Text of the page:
A legal battle to grant Trans Mountain a permanent injunction to block protesters from its terminal construction site continues Thursday in B.C. Supreme Court.
Company lawyer Maureen Killoran told a judge on Wednesday that activists have conspired to intensify blockades and disrupt construction projects at the Burnaby Mountain and Westbridge Marine terminals before a mid-March deadline to meet environmental standards.
The project to build a new terminal will link up with the federally-approved Trans Mountain pipeline expansion to increase the flow of bitumen from Alberta to the B.C. coast.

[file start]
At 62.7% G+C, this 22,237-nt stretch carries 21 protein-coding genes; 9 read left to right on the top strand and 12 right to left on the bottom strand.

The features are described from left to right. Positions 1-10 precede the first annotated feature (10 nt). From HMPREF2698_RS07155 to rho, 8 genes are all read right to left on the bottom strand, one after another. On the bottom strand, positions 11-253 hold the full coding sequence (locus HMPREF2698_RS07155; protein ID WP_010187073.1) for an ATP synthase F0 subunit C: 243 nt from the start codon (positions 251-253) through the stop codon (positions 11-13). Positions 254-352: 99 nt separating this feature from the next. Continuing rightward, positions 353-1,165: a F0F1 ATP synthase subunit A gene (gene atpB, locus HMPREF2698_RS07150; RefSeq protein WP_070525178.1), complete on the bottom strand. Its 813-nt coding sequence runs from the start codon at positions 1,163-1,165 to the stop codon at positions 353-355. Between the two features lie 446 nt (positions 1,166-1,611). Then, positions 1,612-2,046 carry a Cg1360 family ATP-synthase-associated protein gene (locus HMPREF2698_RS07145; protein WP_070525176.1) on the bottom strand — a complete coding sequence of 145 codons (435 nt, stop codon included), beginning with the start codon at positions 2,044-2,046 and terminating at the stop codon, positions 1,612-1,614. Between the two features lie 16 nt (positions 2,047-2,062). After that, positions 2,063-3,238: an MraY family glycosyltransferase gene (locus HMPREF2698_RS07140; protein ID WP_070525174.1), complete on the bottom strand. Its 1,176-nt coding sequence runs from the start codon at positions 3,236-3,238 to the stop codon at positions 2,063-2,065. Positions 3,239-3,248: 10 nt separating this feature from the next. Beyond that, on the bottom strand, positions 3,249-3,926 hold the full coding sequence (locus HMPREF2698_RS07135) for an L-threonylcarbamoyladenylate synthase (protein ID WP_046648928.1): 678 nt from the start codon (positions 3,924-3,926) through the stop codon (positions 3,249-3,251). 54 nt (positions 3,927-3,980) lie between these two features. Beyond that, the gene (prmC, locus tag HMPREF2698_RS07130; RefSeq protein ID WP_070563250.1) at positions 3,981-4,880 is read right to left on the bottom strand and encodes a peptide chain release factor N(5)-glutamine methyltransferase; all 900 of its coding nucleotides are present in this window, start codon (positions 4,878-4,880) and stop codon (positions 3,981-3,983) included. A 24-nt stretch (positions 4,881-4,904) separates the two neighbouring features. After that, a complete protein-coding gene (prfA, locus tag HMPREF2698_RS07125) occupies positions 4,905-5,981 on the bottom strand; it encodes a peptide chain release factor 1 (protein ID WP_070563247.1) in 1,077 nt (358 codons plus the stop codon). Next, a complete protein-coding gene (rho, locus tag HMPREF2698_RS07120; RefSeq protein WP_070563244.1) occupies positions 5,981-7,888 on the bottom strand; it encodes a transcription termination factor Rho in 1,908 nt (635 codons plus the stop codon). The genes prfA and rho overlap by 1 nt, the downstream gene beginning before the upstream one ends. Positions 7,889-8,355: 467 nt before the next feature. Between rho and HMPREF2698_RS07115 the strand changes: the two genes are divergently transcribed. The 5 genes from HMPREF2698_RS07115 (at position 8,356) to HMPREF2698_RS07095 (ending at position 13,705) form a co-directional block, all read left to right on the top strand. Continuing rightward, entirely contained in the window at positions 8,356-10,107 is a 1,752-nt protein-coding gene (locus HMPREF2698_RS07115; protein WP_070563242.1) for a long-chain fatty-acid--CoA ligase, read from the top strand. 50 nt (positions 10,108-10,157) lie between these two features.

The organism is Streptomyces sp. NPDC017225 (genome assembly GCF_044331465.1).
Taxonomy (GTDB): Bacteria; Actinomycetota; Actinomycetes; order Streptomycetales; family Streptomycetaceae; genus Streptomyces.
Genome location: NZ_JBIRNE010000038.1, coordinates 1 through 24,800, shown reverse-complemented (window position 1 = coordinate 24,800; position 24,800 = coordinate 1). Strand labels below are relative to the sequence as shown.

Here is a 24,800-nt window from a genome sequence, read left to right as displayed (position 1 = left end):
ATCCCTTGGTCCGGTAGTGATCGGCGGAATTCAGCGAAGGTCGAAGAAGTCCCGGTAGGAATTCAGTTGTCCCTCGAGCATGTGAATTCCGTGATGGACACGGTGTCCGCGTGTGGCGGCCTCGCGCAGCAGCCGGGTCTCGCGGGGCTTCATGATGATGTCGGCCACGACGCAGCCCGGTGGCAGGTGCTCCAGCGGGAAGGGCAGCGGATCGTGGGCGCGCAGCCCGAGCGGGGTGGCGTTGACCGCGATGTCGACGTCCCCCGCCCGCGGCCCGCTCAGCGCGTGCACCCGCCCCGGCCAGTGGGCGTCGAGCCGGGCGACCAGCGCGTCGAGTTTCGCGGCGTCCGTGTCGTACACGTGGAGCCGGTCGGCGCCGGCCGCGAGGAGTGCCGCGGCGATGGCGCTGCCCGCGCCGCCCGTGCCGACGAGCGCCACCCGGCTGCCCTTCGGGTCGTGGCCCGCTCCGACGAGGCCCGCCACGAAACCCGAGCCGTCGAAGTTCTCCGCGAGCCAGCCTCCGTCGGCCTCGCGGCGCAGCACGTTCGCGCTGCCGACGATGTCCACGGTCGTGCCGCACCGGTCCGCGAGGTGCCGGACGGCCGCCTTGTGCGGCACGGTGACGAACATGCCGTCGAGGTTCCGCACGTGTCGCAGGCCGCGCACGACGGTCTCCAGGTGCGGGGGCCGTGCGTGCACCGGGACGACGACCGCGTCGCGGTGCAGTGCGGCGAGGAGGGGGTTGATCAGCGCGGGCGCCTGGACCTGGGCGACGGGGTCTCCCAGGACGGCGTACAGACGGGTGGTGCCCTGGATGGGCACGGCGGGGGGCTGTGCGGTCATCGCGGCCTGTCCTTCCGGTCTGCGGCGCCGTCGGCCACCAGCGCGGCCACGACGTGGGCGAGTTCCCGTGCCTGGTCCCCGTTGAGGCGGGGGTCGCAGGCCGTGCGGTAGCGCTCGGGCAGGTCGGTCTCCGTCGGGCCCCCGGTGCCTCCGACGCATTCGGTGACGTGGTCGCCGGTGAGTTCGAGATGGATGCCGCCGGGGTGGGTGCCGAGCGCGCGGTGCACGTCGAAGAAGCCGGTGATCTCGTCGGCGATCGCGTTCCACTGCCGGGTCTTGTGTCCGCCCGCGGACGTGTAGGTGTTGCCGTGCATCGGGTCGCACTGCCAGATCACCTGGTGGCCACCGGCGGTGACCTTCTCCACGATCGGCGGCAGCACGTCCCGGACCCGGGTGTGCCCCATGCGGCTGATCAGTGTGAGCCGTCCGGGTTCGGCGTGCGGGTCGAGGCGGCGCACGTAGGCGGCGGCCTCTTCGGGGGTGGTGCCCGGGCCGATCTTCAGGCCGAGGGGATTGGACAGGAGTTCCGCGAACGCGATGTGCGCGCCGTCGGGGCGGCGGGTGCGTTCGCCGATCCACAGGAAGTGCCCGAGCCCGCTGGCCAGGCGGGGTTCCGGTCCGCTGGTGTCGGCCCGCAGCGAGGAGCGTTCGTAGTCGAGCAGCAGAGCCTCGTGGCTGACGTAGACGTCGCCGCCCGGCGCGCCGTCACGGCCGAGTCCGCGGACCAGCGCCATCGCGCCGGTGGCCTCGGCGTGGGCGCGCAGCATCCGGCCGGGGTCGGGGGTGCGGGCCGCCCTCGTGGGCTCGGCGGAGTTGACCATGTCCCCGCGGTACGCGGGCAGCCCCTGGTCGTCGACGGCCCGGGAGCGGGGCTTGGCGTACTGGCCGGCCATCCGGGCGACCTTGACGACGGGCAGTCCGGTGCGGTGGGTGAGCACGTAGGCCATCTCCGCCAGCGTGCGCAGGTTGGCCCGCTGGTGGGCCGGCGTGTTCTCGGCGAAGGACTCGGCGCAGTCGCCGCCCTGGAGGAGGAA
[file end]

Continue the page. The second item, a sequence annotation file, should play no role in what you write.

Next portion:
Trans Mountain, a subsidiary of Kinder Morgan, listed 15 people, along with John Doe, Jane Doe, and “unnamed persons” in a notice of claim asking for an injunction for a project that the federal government approved in November 2016.
Justice Kenneth Affleck granted the temporary injunction on Friday, saying it would restrict protesters from coming within 50 metres of the facilities where protests began last November.
But Casey Leggett, a lawyer representing one of the defendants, argued a 50-metre buffer zone as part of the interim injunction is too broad because it covers private property and even prohibits residents from using a nearby trail.
The B.C. government has vowed to do everything possible to stop the project. The Alberta government has promised to cut off gas and oil shipments to British Columbia if the B.C. government stands in the project’s way.